How to Identify Symptoms of Calcium Imbalance


Calcium is a mineral that helps the body perform a number of vital functions, such as regulating the heartbeat, nerve impulse transmission and muscle contractions. Calcium is good for our bones and teeth. Too much or too little calcium can have surprising effects on our body as well as how we feel on a daily basis. A calcium imbalance may mean too much or too little calcium, both of which may lead to serious medical issues. Too much calcium is known as hypercalcemia, while too little calcium is known as hypocalcemia. With either condition, body parts such as muscles, bones, cell membranes, glands, hormones and the heart may be affected. Learning how to identify symptoms of calcium imbalance may help to prevent complications such as weak, brittle bones, kidney stones, ulcers and even heart attack.

Be alert to twitching or muscle spasms that may be an indication of too little calcium in the body. This twitching may also be accompanied by tingling or numb sensations in the hands, arms, feet or legs.

Pay attention to any indications of an irregular heartbeat. This is often felt by people who suddenly notice a sudden pounding or "racing" of the heart that may occur sporadically over several days or weeks. If the condition persists, visit your doctor.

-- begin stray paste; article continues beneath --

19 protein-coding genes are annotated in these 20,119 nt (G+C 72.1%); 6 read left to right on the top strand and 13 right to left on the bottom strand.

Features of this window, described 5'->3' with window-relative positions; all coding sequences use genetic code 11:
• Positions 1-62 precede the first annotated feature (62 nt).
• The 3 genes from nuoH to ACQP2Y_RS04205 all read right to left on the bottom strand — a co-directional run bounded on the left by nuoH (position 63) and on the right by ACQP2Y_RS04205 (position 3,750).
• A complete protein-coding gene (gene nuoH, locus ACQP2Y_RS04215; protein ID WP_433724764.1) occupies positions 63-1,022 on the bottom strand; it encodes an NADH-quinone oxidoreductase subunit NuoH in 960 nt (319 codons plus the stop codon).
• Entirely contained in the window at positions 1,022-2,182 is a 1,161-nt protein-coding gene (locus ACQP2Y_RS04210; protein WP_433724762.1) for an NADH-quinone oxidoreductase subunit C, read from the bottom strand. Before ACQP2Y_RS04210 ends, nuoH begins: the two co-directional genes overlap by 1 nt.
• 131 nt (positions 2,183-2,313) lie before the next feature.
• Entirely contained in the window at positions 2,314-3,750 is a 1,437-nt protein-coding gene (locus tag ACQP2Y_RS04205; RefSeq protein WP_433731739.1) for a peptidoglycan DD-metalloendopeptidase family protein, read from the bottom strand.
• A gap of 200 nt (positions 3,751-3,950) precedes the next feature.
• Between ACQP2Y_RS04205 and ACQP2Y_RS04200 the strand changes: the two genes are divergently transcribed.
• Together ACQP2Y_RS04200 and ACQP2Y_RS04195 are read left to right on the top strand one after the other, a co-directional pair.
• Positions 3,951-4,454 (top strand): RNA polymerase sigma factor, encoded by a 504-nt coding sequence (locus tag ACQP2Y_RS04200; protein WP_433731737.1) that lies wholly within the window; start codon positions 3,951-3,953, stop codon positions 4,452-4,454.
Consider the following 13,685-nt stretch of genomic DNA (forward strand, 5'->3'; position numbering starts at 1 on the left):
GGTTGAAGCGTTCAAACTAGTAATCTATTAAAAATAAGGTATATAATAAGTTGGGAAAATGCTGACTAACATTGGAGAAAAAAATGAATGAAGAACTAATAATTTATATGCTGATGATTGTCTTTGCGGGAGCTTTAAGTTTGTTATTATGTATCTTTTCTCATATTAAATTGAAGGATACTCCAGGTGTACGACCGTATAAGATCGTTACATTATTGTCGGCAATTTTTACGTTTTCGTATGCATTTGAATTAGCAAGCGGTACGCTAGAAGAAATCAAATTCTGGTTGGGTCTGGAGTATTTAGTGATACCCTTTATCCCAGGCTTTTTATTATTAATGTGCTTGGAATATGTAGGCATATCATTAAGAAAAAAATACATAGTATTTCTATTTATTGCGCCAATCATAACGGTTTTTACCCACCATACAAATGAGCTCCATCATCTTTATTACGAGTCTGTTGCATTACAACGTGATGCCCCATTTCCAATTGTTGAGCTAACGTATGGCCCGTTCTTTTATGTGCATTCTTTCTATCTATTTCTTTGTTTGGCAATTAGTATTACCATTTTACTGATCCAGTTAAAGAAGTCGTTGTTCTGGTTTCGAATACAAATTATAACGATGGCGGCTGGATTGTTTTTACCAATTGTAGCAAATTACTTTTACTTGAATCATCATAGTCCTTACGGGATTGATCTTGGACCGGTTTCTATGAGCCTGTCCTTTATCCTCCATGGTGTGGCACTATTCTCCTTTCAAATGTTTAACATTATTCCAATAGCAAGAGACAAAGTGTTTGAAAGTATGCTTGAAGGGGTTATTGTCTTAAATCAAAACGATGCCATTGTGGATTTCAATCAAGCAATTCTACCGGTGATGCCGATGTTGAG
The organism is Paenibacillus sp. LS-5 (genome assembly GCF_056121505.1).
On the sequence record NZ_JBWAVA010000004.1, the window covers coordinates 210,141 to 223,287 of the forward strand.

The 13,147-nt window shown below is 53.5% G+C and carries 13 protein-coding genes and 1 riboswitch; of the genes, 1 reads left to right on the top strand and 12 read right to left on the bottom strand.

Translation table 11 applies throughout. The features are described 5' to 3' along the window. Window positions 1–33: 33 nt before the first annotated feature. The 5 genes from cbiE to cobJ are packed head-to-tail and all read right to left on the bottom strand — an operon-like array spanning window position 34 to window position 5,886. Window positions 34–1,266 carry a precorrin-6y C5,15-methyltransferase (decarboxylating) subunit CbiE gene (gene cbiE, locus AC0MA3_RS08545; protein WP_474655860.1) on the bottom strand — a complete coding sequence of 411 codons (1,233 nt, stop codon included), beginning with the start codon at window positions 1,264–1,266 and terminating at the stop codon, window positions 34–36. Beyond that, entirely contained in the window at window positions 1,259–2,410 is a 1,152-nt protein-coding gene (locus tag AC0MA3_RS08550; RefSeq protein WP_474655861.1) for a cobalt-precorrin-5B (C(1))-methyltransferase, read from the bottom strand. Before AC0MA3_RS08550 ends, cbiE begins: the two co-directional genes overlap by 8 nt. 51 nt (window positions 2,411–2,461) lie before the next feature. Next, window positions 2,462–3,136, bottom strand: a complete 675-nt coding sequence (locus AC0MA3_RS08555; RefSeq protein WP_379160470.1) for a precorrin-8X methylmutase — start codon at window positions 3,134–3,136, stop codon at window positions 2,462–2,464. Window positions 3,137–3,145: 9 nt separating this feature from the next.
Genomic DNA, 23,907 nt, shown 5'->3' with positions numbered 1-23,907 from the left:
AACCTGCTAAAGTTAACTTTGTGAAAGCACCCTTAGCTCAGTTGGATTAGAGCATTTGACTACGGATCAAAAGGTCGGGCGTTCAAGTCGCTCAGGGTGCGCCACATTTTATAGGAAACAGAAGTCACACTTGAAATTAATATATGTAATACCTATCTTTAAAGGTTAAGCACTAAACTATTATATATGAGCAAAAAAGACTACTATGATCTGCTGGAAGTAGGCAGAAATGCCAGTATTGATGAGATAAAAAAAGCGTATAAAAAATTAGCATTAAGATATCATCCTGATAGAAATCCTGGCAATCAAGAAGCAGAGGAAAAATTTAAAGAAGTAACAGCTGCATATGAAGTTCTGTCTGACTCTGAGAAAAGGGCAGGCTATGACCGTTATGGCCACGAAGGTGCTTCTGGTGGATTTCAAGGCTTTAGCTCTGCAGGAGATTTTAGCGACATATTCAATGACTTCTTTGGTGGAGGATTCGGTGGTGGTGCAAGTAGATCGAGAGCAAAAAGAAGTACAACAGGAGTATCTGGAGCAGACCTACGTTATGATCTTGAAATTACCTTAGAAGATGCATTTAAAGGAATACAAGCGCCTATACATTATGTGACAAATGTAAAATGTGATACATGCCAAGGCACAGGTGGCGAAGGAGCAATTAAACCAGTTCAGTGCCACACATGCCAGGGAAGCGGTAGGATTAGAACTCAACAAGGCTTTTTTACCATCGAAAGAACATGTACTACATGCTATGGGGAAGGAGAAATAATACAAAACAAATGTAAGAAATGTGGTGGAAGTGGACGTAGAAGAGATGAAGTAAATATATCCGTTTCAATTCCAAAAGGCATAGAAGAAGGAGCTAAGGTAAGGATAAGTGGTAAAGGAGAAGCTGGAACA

Take your blood pressure. Many individuals suffering from low calcium intake may experience higher blood pressure than usual.

Watch for periods of sluggishness or weariness that may be an indication that your levels of calcium are too high.

Losing your appetite or feeling nauseated, dehydrated or constantly thirsty are also signs that you might have high levels of calcium in your body.

Pay attention to any signs or indications of low blood pressure that may also be accompanied by periods of confusion or depression that can't be accounted for due to other medical problems.

Tips & Warnings

  • Eat a nutritious and well-balanced diet. The average daily requirement for adults between 20 and 50 years old is 1,000 mg a day, but other factors such as health, weight and special needs should also be addressed. Attention to diet and nutritional needs may initiate progress in as little as a week.
  • If symptoms worsen or fail to improve in a two-week period of time, schedule a visit with your family health care provider for a check-up.

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